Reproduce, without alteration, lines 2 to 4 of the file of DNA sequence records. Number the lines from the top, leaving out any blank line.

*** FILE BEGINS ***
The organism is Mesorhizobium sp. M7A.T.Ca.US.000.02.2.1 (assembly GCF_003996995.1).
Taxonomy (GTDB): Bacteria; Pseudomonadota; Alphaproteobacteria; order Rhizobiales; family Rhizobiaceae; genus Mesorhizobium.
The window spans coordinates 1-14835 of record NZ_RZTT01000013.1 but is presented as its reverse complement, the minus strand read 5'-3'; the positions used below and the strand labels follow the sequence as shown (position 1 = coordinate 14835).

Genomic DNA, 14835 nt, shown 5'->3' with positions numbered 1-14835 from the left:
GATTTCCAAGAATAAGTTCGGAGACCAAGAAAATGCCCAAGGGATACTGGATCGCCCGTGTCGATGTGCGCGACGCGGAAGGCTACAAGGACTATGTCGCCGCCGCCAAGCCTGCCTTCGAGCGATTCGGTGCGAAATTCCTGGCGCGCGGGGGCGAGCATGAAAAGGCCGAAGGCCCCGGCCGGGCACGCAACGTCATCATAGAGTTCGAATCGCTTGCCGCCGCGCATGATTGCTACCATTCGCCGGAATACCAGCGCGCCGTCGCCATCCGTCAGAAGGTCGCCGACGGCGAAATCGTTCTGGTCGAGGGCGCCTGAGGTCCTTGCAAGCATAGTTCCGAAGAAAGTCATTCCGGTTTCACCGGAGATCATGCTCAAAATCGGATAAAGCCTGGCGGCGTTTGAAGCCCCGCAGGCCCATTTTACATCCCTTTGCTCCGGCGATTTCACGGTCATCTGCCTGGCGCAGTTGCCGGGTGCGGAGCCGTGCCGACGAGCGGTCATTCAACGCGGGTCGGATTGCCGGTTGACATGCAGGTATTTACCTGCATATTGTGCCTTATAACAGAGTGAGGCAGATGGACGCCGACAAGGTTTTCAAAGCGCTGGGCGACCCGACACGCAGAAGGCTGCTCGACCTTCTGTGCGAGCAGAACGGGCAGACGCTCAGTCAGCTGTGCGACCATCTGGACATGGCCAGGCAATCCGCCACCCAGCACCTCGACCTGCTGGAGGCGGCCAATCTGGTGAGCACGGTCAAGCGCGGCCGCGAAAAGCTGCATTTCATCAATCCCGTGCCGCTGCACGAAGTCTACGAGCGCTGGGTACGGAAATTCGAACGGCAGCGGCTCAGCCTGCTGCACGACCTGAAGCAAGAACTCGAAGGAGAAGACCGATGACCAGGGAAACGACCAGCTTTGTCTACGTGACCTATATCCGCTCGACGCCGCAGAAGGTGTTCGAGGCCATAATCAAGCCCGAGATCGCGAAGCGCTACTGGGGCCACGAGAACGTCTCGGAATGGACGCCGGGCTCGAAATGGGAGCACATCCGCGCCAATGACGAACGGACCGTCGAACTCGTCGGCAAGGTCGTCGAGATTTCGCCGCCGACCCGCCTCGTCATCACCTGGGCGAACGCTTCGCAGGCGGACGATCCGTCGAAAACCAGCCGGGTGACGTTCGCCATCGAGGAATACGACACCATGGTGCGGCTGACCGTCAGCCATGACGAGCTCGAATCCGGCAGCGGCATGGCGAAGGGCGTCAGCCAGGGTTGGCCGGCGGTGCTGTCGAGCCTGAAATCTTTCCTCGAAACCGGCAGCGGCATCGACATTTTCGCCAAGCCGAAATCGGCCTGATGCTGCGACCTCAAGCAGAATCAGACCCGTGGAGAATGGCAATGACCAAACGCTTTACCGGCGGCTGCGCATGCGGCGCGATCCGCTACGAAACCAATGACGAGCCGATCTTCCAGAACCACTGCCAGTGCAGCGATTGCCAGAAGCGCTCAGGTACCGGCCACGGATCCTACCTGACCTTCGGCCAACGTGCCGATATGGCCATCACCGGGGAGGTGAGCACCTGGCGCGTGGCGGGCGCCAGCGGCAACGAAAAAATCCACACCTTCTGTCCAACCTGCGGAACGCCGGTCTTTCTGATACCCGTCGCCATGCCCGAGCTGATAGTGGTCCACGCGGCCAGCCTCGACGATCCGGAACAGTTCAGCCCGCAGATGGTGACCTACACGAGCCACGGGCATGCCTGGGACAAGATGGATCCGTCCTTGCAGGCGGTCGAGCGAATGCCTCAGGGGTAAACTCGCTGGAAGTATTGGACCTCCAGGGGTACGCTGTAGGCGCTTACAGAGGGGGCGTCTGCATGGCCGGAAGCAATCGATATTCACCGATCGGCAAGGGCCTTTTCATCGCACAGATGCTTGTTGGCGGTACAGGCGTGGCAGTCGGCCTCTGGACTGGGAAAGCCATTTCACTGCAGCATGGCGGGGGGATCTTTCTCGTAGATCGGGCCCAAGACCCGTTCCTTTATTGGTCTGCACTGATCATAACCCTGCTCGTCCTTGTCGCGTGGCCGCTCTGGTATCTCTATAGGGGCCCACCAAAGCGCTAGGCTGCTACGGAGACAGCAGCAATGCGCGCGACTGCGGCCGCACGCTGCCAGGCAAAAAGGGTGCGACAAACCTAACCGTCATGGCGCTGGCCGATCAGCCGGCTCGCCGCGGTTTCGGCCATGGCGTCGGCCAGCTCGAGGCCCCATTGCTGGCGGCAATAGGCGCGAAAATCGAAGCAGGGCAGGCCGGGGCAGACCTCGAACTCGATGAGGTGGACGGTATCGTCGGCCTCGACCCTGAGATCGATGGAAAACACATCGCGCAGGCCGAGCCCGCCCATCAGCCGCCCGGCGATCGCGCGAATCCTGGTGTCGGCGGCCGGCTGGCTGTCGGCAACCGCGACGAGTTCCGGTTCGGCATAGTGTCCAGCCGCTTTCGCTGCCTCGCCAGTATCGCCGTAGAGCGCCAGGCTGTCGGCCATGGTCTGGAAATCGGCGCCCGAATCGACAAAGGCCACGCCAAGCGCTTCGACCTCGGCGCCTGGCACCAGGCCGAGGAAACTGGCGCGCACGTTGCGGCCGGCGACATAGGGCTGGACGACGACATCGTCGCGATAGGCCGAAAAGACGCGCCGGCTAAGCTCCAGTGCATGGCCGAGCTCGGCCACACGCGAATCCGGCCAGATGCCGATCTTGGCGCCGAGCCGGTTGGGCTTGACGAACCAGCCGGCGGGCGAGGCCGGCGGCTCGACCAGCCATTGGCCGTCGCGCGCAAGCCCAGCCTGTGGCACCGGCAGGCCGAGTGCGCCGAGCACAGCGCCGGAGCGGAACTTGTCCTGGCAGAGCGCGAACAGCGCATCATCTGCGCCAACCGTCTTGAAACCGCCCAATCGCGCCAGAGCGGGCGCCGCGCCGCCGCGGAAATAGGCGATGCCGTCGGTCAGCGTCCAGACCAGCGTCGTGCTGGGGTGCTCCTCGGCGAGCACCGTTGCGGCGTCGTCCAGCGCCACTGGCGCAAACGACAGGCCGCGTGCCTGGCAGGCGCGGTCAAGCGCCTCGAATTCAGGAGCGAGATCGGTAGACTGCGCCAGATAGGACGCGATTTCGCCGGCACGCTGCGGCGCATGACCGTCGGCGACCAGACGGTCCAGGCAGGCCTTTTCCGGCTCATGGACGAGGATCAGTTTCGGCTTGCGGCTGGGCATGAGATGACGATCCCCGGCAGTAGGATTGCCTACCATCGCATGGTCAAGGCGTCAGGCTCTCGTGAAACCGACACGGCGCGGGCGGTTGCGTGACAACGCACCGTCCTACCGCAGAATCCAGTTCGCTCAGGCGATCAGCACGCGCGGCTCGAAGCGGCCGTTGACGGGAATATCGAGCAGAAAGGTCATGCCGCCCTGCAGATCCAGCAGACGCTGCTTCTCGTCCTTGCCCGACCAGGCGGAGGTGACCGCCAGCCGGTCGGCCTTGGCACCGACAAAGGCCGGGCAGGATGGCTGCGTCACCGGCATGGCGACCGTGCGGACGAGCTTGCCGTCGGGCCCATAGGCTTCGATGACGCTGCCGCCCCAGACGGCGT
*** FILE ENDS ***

Taxonomy (GTDB): Bacteria; Pseudomonadota; Alphaproteobacteria; order Rhizobiales; family Rhizobiaceae; genus Mesorhizobium.
The window spans coordinates 1-14835 of record NZ_RZTT01000013.1 but is presented as its reverse complement, the minus strand read 5'-3'; the positions used below and the strand labels follow the sequence as shown (position 1 = coordinate 14835).

Genomic DNA, 14835 nt, shown 5'->3' with positions numbered 1-14835 from the left: